Wednesday, March 23, 2011

Hearst, Please Save the Seattle P-I Globe

I worked at the Seattle P-I, first as a reviewer who dashed from the theater and raced to the P-I building, then on Wall Street, as the first edition presses were rumbling. Anyone entering the building passed under the spinning P-I Globe, an Earth ball topped by a giant eagle aglow with neon and the spinning words, "It's in the P-I." Entering that place on deadline, I felt like Jimmy Olson about to see a guy in a cape fly skyward. The globe wasn't fine art but it was a visual treat, especially then when it faced the giant pink creature of the Elephant Car Wash.

When the P-I gave up its Sunday edition, then its building, and move to rented waterfront offices as part of a doomed marriage with the Seattle Times, the globe move too, placed atop the rental offices.

Today, the Times reports Hearst's lease at its offices is about to expire and the fate of the globe is uncertain. Three former city council members are moving to grant landmark status to the fixture so it remains on public view. I prefer the present location, though it could go to South Lake Union and the Museum of History and Industry, run by the capable Leonard Garfield.

In the pantheon of Seattle icons, the globe is not the Space Needle. It occupies a second rank. But it is a magnificent work of neon and always fun to see. It deserves an elevated location where it can be seen from afar, which is why the waterfront is my preferred spot, perfect at night as your ride a ferry into downtown Seattle.

You don't need to know its history or even read a newspaper to appreciate a fixture that gives a jolt of fun to a city's landscape.

Sunday, March 20, 2011

AT&T swallows T-Mobile. Again, getting big trumps all else in telecom

Eye-popping deal announced today in the telecom industry: AT&T says it's buying T-Mobile for $39 billion, as reported in Brier Dudley's Seattle Times blog.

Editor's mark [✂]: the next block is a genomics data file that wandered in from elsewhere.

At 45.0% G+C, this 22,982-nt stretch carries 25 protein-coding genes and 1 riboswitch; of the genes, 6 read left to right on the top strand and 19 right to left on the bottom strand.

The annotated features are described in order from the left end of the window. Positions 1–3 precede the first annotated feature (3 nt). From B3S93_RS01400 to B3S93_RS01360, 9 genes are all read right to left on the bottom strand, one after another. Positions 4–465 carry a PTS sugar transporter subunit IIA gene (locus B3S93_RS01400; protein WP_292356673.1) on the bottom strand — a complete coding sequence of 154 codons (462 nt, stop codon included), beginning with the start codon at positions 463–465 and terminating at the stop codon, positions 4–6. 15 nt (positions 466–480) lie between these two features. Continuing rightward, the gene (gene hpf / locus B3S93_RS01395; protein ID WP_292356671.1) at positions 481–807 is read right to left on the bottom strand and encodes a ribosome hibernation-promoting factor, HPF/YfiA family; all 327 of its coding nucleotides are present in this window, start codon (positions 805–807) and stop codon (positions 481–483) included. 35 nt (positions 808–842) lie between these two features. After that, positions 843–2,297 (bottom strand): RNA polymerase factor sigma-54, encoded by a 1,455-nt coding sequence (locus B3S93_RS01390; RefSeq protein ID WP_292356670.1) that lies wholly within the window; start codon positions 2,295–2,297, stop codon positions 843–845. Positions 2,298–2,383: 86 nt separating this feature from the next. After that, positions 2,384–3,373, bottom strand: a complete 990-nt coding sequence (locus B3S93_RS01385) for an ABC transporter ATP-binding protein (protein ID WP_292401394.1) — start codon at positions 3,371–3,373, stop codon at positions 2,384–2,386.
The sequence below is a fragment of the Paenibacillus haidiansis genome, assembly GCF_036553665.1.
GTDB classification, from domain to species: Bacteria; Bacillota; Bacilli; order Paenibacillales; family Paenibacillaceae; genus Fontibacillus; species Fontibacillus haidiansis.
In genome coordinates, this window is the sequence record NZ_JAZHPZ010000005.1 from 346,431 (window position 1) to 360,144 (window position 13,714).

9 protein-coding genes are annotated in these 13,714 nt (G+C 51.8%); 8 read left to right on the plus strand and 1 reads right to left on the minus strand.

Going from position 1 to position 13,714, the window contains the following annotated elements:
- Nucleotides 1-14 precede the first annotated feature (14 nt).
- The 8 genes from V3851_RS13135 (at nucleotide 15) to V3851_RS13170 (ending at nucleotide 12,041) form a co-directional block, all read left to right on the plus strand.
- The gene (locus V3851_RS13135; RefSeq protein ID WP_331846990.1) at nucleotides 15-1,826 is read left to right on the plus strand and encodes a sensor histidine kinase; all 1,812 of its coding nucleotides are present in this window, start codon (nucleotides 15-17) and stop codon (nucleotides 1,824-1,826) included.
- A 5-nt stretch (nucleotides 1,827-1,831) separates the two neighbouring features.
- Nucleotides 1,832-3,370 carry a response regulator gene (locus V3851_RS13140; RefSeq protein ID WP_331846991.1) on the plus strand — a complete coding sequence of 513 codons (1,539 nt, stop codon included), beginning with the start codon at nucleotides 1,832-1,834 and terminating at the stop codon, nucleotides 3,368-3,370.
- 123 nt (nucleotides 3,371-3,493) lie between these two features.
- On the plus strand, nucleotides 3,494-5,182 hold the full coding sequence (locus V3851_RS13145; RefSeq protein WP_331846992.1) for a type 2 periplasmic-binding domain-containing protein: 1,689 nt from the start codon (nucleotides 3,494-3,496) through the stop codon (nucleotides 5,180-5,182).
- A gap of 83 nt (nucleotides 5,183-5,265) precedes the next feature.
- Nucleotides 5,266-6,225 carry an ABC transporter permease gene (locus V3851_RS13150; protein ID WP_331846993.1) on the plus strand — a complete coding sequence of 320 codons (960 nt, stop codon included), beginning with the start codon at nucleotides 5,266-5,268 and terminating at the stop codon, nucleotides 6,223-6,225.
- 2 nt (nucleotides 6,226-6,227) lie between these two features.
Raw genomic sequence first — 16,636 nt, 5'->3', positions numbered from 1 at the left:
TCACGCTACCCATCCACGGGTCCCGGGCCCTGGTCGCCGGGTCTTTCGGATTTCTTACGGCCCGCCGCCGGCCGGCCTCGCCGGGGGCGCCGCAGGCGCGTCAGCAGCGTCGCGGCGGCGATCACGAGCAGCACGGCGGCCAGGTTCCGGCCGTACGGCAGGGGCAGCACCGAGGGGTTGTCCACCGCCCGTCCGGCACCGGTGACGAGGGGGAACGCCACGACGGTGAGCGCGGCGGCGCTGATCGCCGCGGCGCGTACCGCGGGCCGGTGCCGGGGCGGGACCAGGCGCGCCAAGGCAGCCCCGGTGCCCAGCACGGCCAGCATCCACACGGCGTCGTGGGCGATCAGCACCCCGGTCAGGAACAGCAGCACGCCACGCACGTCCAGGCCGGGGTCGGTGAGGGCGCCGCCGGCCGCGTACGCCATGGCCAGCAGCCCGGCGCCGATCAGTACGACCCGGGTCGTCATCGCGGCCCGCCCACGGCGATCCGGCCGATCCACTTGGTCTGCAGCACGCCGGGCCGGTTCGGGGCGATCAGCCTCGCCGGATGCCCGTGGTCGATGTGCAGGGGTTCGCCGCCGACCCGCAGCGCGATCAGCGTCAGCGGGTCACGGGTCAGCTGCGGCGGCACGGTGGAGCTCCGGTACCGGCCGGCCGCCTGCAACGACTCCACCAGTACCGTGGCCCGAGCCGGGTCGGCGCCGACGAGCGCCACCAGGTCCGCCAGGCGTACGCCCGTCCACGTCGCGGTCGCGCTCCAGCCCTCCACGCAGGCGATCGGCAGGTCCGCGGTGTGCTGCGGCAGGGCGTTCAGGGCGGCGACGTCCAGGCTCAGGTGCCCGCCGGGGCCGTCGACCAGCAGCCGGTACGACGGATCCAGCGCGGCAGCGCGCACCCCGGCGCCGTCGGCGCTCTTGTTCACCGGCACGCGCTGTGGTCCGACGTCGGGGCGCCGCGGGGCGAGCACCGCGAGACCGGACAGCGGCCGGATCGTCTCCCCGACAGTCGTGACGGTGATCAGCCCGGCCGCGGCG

Dudley correctly remarks this is a union of two companies who trace their roots to Seattle's own Craig McCaw, whose must-read (please!) biography, sadly, did not lead to a lucrative movie deal. (Memo to Harvey Wienstein: call me.)

So much of our media and public attention is captured by the dramatic stories in communications: the comeback of Steve Jobs and Apple, the stunning zero-to-goliath growth of Facebook, the emergence of Twitter and, lately, Groupon -- that we miss a continuing force in what deeply affects pricing, innovation and choice for consumers. For many of the players, the choice is to get bigger and swamp rivals who may have a better idea.

Underlying the AT&T-T-Mobile marriage of goliaths will be a host of details FCC approval, getting different technologies to work for customers, the nasty business of announcing that layoffs will be minimal before they become maximal. Now that Comcast has swallowed NBC Universal, we can reflect on the difficulties of getting real choice in the marketplace and the need for big players like Apple and others to serve shareholders by inducing customers to buy multiple products by limiting features in their individual product lines(iPhone tethering, iPad usb port to hard drive etc) so we have to buy more than we otherwise should. We can also ask successive presidents why our telecom choices are so limited and you can easily get much faster wireless systems in Asia and Europe when, never forget, the airwaves belong to the public and providers operate by license to use our air waves.

The final point is the sad apparent failure of Clearwire, yet another Craig McCaw brainchild, to succeed as a high speed wireless alternative for data and voice. Other remain who are pushing for wireless alternatives. Google has its plan for a giant test in some lucky city. But much as I admire Google's products and innovative culture, it's now another Goliath. My own preference would be for the FCC to put its thumb on the scale a bit so choice is favored and the U.S., inventor of cellular, moves to the edge of innovation. Yes, I want too much: lower prices and better service.